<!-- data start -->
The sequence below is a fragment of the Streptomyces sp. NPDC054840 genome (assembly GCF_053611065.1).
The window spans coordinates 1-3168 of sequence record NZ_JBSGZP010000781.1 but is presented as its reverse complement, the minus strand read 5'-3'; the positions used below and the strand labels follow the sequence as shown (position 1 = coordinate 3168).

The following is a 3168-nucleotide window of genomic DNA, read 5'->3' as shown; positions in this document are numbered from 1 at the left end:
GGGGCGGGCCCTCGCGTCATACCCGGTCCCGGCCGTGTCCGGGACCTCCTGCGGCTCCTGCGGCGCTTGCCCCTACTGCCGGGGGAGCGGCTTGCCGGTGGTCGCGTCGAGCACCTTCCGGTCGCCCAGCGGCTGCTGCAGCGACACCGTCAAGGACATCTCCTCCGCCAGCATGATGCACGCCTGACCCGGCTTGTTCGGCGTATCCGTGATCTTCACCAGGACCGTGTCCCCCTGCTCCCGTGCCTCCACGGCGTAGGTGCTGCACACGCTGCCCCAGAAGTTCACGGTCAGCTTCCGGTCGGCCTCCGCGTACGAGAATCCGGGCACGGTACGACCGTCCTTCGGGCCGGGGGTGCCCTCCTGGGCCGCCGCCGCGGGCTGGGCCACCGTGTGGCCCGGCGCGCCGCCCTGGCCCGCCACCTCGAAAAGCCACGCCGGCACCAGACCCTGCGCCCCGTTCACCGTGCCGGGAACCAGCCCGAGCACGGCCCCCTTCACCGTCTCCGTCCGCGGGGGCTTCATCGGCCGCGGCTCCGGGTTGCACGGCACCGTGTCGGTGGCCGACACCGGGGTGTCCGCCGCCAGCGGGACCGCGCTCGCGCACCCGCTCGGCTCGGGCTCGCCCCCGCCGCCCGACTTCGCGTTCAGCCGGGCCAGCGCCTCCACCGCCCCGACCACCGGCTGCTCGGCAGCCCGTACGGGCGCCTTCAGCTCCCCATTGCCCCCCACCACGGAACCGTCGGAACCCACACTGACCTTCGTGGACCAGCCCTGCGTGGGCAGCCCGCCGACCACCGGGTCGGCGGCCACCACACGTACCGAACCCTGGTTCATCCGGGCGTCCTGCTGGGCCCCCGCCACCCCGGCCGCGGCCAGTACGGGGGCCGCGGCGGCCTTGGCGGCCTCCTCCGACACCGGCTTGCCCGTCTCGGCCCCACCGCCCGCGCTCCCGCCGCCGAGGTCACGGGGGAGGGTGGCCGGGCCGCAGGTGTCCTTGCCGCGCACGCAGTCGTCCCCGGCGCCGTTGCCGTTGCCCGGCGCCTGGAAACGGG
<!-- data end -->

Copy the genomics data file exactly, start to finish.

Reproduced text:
The sequence below is a fragment of the Streptomyces sp. NPDC054840 genome (assembly GCF_053611065.1).
The window spans coordinates 1-3168 of sequence record NZ_JBSGZP010000781.1 but is presented as its reverse complement, the minus strand read 5'-3'; the positions used below and the strand labels follow the sequence as shown (position 1 = coordinate 3168).

The following is a 3168-nucleotide window of genomic DNA, read 5'->3' as shown; positions in this document are numbered from 1 at the left end:
GGGGCGGGCCCTCGCGTCATACCCGGTCCCGGCCGTGTCCGGGACCTCCTGCGGCTCCTGCGGCGCTTGCCCCTACTGCCGGGGGAGCGGCTTGCCGGTGGTCGCGTCGAGCACCTTCCGGTCGCCCAGCGGCTGCTGCAGCGACACCGTCAAGGACATCTCCTCCGCCAGCATGATGCACGCCTGACCCGGCTTGTTCGGCGTATCCGTGATCTTCACCAGGACCGTGTCCCCCTGCTCCCGTGCCTCCACGGCGTAGGTGCTGCACACGCTGCCCCAGAAGTTCACGGTCAGCTTCCGGTCGGCCTCCGCGTACGAGAATCCGGGCACGGTACGACCGTCCTTCGGGCCGGGGGTGCCCTCCTGGGCCGCCGCCGCGGGCTGGGCCACCGTGTGGCCCGGCGCGCCGCCCTGGCCCGCCACCTCGAAAAGCCACGCCGGCACCAGACCCTGCGCCCCGTTCACCGTGCCGGGAACCAGCCCGAGCACGGCCCCCTTCACCGTCTCCGTCCGCGGGGGCTTCATCGGCCGCGGCTCCGGGTTGCACGGCACCGTGTCGGTGGCCGACACCGGGGTGTCCGCCGCCAGCGGGACCGCGCTCGCGCACCCGCTCGGCTCGGGCTCGCCCCCGCCGCCCGACTTCGCGTTCAGCCGGGCCAGCGCCTCCACCGCCCCGACCACCGGCTGCTCGGCAGCCCGTACGGGCGCCTTCAGCTCCCCATTGCCCCCCACCACGGAACCGTCGGAACCCACACTGACCTTCGTGGACCAGCCCTGCGTGGGCAGCCCGCCGACCACCGGGTCGGCGGCCACCACACGTACCGAACCCTGGTTCATCCGGGCGTCCTGCTGGGCCCCCGCCACCCCGGCCGCGGCCAGTACGGGGGCCGCGGCGGCCTTGGCGGCCTCCTCCGACACCGGCTTGCCCGTCTCGGCCCCACCGCCCGCGCTCCCGCCGCCGAGGTCACGGGGGAGGGTGGCCGGGCCGCAGGTGTCCTTGCCGCGCACGCAGTCGTCCCCGGCGCCGTTGCCGTTGCCCGGCGCCTGGAAACGGG